Caribou voters approved $10 million for a new police station.
Caribou Police Sgt. Keith Ouellette points to an area of the station's break room that has had excessive water leakage in recent years. Credit: Melissa Lizotte / Aroostook Republican & News

CARIBOU, Maine — Caribou residents have approved $10 million for a new police station.

The referendum in Tuesday evening’s primary election passed 591 to 418.

For Caribou police, the referendum marks the first major step toward moving out of cramped quarters and into a building with proper space for storing evidence, which includes hundreds of weapons and sensitive case files. It means a future police station that will not have the structural and plumbing issues of the current building, such as mold on the garage walls and leaky faucets in jail cells.

The fate of the too-small space in the basement of the circa-1940 municipal building has divided city councilors since last summer, when they first debated placing a non-binding survey question on the November 2021 ballot. Some councilors have supported the proposed $10 million facility, which would expand storage space for evidence, weapons and vehicles and add new jail cells, but the price has not been a selling point for many.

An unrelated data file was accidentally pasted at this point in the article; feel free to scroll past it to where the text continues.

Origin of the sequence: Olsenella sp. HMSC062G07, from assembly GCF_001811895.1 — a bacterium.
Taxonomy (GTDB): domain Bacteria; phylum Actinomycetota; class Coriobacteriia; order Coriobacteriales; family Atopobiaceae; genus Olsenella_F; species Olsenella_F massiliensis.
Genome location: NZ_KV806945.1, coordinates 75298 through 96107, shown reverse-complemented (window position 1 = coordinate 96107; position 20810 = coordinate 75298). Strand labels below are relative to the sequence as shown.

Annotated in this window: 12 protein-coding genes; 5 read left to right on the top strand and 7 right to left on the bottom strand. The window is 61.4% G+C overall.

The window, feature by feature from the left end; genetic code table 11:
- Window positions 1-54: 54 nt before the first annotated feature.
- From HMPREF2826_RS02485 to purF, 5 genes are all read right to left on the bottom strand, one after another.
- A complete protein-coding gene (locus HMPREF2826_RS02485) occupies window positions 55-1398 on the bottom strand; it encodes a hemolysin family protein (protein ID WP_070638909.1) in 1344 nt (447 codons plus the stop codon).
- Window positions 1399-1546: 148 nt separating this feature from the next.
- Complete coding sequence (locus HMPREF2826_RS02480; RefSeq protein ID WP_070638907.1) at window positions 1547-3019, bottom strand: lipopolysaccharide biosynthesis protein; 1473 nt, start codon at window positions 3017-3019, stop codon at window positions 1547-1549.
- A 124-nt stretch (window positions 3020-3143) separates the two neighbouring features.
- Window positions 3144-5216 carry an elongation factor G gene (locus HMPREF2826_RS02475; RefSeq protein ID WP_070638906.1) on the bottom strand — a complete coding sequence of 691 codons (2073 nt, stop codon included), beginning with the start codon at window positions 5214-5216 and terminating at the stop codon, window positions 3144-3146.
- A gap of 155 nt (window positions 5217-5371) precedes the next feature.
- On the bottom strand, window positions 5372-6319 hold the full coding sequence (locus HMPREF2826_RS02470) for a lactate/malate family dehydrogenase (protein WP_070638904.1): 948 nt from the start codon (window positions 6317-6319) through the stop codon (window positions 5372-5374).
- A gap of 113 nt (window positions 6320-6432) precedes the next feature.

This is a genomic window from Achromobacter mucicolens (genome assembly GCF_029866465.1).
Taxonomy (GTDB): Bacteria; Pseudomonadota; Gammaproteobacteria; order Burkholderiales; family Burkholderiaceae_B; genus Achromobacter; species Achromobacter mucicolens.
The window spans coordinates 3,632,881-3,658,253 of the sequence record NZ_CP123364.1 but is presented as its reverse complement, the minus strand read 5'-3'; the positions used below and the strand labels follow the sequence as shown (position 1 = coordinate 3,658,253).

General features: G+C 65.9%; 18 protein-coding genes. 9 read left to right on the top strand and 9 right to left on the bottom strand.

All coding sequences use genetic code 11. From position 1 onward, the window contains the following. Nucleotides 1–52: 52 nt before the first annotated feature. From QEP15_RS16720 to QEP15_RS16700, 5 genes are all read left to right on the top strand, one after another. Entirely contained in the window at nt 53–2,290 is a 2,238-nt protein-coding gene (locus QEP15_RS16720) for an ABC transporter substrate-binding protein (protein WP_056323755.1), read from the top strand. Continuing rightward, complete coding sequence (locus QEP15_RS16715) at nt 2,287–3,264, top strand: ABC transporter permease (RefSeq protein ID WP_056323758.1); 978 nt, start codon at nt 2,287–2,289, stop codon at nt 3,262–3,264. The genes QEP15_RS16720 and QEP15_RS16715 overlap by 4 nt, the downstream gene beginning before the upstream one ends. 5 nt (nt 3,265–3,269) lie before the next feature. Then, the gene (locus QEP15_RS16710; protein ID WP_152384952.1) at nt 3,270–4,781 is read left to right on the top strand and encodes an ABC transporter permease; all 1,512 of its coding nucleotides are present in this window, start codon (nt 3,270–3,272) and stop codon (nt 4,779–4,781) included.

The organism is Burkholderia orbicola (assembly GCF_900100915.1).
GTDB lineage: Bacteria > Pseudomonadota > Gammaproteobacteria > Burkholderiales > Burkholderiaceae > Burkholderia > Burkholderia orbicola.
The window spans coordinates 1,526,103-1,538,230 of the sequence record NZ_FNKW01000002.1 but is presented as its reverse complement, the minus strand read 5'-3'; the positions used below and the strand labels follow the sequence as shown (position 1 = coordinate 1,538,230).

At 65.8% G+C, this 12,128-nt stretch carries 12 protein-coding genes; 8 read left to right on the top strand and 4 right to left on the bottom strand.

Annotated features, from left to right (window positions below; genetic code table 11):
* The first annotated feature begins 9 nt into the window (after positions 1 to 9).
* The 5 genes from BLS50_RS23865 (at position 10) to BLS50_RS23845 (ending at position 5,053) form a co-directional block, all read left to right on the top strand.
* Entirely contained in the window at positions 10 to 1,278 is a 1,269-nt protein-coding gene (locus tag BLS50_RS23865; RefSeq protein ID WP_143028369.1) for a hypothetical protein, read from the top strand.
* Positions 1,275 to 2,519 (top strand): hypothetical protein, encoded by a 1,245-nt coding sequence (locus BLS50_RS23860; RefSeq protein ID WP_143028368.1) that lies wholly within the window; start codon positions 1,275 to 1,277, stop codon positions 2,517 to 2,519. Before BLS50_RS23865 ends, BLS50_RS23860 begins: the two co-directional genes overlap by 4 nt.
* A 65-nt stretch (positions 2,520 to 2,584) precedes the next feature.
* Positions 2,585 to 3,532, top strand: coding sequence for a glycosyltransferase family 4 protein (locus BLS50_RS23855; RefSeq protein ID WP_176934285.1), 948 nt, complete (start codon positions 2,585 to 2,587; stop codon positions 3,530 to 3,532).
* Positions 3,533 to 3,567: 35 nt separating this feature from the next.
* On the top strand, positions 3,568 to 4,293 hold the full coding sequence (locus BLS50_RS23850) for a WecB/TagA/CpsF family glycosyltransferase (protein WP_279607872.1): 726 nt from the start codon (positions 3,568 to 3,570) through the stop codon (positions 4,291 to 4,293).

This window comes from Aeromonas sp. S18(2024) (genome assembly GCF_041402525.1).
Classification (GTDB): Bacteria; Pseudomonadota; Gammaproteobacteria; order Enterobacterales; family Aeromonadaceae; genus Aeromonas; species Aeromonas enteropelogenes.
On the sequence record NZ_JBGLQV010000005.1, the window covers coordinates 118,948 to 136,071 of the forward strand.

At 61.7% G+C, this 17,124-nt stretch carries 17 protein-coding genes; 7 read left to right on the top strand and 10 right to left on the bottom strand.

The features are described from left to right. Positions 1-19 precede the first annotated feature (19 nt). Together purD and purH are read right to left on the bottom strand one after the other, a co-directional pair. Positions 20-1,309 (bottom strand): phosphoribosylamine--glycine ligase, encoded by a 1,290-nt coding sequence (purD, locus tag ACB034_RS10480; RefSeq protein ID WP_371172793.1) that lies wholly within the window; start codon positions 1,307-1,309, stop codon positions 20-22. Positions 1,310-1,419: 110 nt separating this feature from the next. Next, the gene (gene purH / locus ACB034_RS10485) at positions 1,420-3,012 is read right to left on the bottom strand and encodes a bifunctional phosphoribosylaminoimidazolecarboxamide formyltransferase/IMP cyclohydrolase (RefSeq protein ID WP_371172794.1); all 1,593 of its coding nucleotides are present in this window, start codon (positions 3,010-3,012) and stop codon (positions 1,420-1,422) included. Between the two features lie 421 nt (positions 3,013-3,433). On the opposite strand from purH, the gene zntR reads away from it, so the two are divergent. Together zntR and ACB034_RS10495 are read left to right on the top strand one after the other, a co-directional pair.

But now, with the support of voters, Chief Michael Gahagan and the City Council’s public safety building committee will work to secure funding to make the new station a reality.

Most recently the city’s proposal garnered support from U.S. Sen. Susan Collins, who included a request of $2.5 million in her list of Maine projects to receive federal funding. Other options include Aroostook’s American Rescue Plan Act funds.

The city will send requests for proposals to architectural firms by the end of this summer. Once they choose a company, the city will work with the architects on a design for the new station.

“We’re happy that the citizens realized how much a new place for the police department is needed,” Gahagan said.

After voting Tuesday, many Caribou residents cited the lack of sufficient space at the current station, located in the basement of Caribou’s municipal building, while the $10 million price tag was a sticking point for those who voted against it.

“We should have gotten a new station 20 years ago,” said Miles Williams, a former Caribou city councilor. “I’ve toured the station, and it’s in rough shape. A new building would bring us out of the 1940s and into a new era.”